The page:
COVID-19 Disease Treatment Closes Down Access

Gilead infusion-delivered remdesivir remains available under FDA authorization
lady getting an infusion of drugs in the hospital
(Precision Vaccinations)

Clinical studies of an experimental coronavirus disease treatment will soon wind down, closing off a path often used by patients to access the antiviral medication remdesivir, according to U.S. researchers involved in the studies.

Remdesivir will remain available on a compassionate use basis for pregnant women or children under the age of 18, but most COVID-19 patients will soon have access only through special authorization, confirmed Reuters of May 15, 2020.

Gilead Sciences Inc’s infusion-delivered remdesivir was awarded an Emergency Use Authorization by the U.S. Food and Drug Administration (FDA) on May 1, 2020, but hospitals are concerned about access.

Gilead’s studies - one in patients with severe COVID-19 and the other in moderate disease - have enrolled around 8,000 subjects, according to FDA statistics.

Interest in Gilead’s drug has been very intense given some promising early data.

Preliminary results from a trial conducted by the U.S. National Institutes of Health (NIH) showed that remdesivir cut hospital stays by 31 percent compared to a placebo. 

The NIH is now studying remdesivir alone compared to remdesivir in combination with Olumiant, an anti-inflammatory drug approved for rheumatoid arthritis.

This study published results on April 29, 2020, that indicate patients receiving a 10-day treatment course of remdesivir achieved similar improvement in clinical status compared with those taking a 5-day treatment course.

To expand the worldwide access to remdesivir, Gilead announced on May 12, 2020, agreements to allow the companies – Cipla Ltd., Ferozsons Laboratories, Hetero Labs Ltd., Jubilant Lifesciences, and Mylan – to manufacture remdesivir for distribution in 127 countries.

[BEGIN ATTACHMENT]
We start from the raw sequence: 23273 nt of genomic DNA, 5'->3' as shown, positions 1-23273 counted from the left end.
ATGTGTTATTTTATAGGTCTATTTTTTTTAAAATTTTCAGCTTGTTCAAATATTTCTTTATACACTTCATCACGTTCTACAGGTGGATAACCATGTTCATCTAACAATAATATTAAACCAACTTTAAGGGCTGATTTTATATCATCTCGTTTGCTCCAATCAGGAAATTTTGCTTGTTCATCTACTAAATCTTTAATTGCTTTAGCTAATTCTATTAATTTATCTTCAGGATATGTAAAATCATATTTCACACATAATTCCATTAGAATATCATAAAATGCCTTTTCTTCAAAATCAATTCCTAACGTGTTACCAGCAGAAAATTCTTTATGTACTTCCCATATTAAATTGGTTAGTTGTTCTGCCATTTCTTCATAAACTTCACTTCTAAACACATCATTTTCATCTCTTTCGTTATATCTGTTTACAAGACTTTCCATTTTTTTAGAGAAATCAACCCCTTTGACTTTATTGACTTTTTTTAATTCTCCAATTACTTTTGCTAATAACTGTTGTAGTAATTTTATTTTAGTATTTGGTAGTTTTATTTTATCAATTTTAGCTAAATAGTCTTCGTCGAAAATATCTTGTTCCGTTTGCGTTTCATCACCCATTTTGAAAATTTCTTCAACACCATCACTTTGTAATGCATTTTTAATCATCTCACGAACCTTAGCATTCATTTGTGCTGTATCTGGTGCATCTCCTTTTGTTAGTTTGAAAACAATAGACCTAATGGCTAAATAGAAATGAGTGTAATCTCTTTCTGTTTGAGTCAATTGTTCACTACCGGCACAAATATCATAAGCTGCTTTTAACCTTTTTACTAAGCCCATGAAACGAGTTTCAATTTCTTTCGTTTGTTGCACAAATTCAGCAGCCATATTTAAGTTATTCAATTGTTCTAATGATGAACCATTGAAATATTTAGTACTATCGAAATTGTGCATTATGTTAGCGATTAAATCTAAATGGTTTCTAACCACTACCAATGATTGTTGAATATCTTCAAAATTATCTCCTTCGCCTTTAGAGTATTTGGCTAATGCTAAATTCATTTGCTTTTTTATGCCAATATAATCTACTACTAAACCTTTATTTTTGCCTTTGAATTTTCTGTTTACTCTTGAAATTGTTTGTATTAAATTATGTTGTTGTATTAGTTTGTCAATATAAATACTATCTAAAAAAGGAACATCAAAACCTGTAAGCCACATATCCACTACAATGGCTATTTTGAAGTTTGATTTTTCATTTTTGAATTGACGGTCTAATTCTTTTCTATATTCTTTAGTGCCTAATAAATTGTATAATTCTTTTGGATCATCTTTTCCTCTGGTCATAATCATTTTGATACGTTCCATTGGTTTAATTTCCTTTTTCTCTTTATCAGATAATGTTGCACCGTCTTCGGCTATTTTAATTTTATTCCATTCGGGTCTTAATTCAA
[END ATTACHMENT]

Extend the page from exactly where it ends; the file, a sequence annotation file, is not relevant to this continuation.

The selected countries consist of low-income and lower-middle-income countries, as well as several upper-middle- and high-income countries that face significant obstacles to healthcare access around the world.

Furthermore, on May 13, 2020, Diana Brainard, Senior Vice President, and Virology Therapeutic Area Head, said in a media statement ‘Based in part on this data, the medicine was also approved last week by the Japanese Ministry of Health, Labour and Welfare for patients with severe COVID-19 under an exceptional approval pathway.’ 

‘Other than in Japan, remdesivir is an investigational drug that has not been approved by any regulatory authority and has not been demonstrated to be safe or effective for any use.’

Previously, the US Department of Health and Human Services said Gilead had committed to supply U.S. hospitals with around 600,000 vials of remdesivir, which is enough to treat at least 78,000 patients.

Precision Vaccinations publishes COVID-19 treatment news.